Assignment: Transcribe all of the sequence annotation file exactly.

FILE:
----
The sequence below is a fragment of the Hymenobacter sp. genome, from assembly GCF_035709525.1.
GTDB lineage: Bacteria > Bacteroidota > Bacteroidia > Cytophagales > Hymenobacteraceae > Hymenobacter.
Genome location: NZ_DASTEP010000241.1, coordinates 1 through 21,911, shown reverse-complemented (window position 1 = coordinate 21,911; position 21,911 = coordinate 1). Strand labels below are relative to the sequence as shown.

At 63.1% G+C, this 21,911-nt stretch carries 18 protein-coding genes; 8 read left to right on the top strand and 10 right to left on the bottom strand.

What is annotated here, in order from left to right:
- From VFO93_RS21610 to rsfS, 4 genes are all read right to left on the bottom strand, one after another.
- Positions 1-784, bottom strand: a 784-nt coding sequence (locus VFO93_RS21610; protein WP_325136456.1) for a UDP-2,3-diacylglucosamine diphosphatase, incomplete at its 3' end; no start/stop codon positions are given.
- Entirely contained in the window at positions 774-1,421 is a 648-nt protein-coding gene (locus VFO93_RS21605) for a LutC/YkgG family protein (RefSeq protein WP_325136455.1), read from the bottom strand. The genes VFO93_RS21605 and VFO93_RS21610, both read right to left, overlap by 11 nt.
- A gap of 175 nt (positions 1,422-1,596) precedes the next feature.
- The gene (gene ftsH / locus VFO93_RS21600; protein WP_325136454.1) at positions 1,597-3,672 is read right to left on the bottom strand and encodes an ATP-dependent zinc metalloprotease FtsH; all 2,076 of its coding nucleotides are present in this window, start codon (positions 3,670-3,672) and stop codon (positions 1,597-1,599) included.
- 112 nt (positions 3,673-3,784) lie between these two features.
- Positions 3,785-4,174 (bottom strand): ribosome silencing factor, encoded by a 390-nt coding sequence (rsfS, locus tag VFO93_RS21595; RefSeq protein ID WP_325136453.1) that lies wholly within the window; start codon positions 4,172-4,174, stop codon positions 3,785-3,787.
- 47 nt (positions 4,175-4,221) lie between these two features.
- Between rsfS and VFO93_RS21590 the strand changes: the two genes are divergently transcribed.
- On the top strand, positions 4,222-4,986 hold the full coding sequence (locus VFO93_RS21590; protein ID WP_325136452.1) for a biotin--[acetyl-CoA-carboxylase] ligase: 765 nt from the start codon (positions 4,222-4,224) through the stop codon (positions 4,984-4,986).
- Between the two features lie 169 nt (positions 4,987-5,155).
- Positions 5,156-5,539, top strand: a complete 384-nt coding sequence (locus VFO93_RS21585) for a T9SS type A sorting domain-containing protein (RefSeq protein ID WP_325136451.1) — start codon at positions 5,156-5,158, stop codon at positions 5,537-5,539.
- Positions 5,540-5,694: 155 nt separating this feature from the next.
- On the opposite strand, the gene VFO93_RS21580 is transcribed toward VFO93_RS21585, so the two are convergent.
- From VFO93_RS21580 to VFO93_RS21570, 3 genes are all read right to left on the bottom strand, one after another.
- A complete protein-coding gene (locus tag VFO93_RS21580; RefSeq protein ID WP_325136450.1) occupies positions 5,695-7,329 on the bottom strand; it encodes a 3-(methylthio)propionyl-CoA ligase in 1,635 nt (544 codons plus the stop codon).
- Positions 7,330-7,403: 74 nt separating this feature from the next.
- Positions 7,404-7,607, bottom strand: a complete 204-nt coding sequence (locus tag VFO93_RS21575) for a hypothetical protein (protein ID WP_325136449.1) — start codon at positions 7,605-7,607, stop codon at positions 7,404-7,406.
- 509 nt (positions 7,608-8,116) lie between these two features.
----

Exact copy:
The sequence below is a fragment of the Hymenobacter sp. genome, from assembly GCF_035709525.1.
GTDB lineage: Bacteria > Bacteroidota > Bacteroidia > Cytophagales > Hymenobacteraceae > Hymenobacter.
Genome location: NZ_DASTEP010000241.1, coordinates 1 through 21,911, shown reverse-complemented (window position 1 = coordinate 21,911; position 21,911 = coordinate 1). Strand labels below are relative to the sequence as shown.

At 63.1% G+C, this 21,911-nt stretch carries 18 protein-coding genes; 8 read left to right on the top strand and 10 right to left on the bottom strand.

What is annotated here, in order from left to right:
- From VFO93_RS21610 to rsfS, 4 genes are all read right to left on the bottom strand, one after another.
- Positions 1-784, bottom strand: a 784-nt coding sequence (locus VFO93_RS21610; protein WP_325136456.1) for a UDP-2,3-diacylglucosamine diphosphatase, incomplete at its 3' end; no start/stop codon positions are given.
- Entirely contained in the window at positions 774-1,421 is a 648-nt protein-coding gene (locus VFO93_RS21605) for a LutC/YkgG family protein (RefSeq protein WP_325136455.1), read from the bottom strand. The genes VFO93_RS21605 and VFO93_RS21610, both read right to left, overlap by 11 nt.
- A gap of 175 nt (positions 1,422-1,596) precedes the next feature.
- The gene (gene ftsH / locus VFO93_RS21600; protein WP_325136454.1) at positions 1,597-3,672 is read right to left on the bottom strand and encodes an ATP-dependent zinc metalloprotease FtsH; all 2,076 of its coding nucleotides are present in this window, start codon (positions 3,670-3,672) and stop codon (positions 1,597-1,599) included.
- 112 nt (positions 3,673-3,784) lie between these two features.
- Positions 3,785-4,174 (bottom strand): ribosome silencing factor, encoded by a 390-nt coding sequence (rsfS, locus tag VFO93_RS21595; RefSeq protein ID WP_325136453.1) that lies wholly within the window; start codon positions 4,172-4,174, stop codon positions 3,785-3,787.
- 47 nt (positions 4,175-4,221) lie between these two features.
- Between rsfS and VFO93_RS21590 the strand changes: the two genes are divergently transcribed.
- On the top strand, positions 4,222-4,986 hold the full coding sequence (locus VFO93_RS21590; protein ID WP_325136452.1) for a biotin--[acetyl-CoA-carboxylase] ligase: 765 nt from the start codon (positions 4,222-4,224) through the stop codon (positions 4,984-4,986).
- Between the two features lie 169 nt (positions 4,987-5,155).
- Positions 5,156-5,539, top strand: a complete 384-nt coding sequence (locus VFO93_RS21585) for a T9SS type A sorting domain-containing protein (RefSeq protein ID WP_325136451.1) — start codon at positions 5,156-5,158, stop codon at positions 5,537-5,539.
- Positions 5,540-5,694: 155 nt separating this feature from the next.
- On the opposite strand, the gene VFO93_RS21580 is transcribed toward VFO93_RS21585, so the two are convergent.
- From VFO93_RS21580 to VFO93_RS21570, 3 genes are all read right to left on the bottom strand, one after another.
- A complete protein-coding gene (locus tag VFO93_RS21580; RefSeq protein ID WP_325136450.1) occupies positions 5,695-7,329 on the bottom strand; it encodes a 3-(methylthio)propionyl-CoA ligase in 1,635 nt (544 codons plus the stop codon).
- Positions 7,330-7,403: 74 nt separating this feature from the next.
- Positions 7,404-7,607, bottom strand: a complete 204-nt coding sequence (locus tag VFO93_RS21575) for a hypothetical protein (protein ID WP_325136449.1) — start codon at positions 7,605-7,607, stop codon at positions 7,404-7,406.
- 509 nt (positions 7,608-8,116) lie between these two features.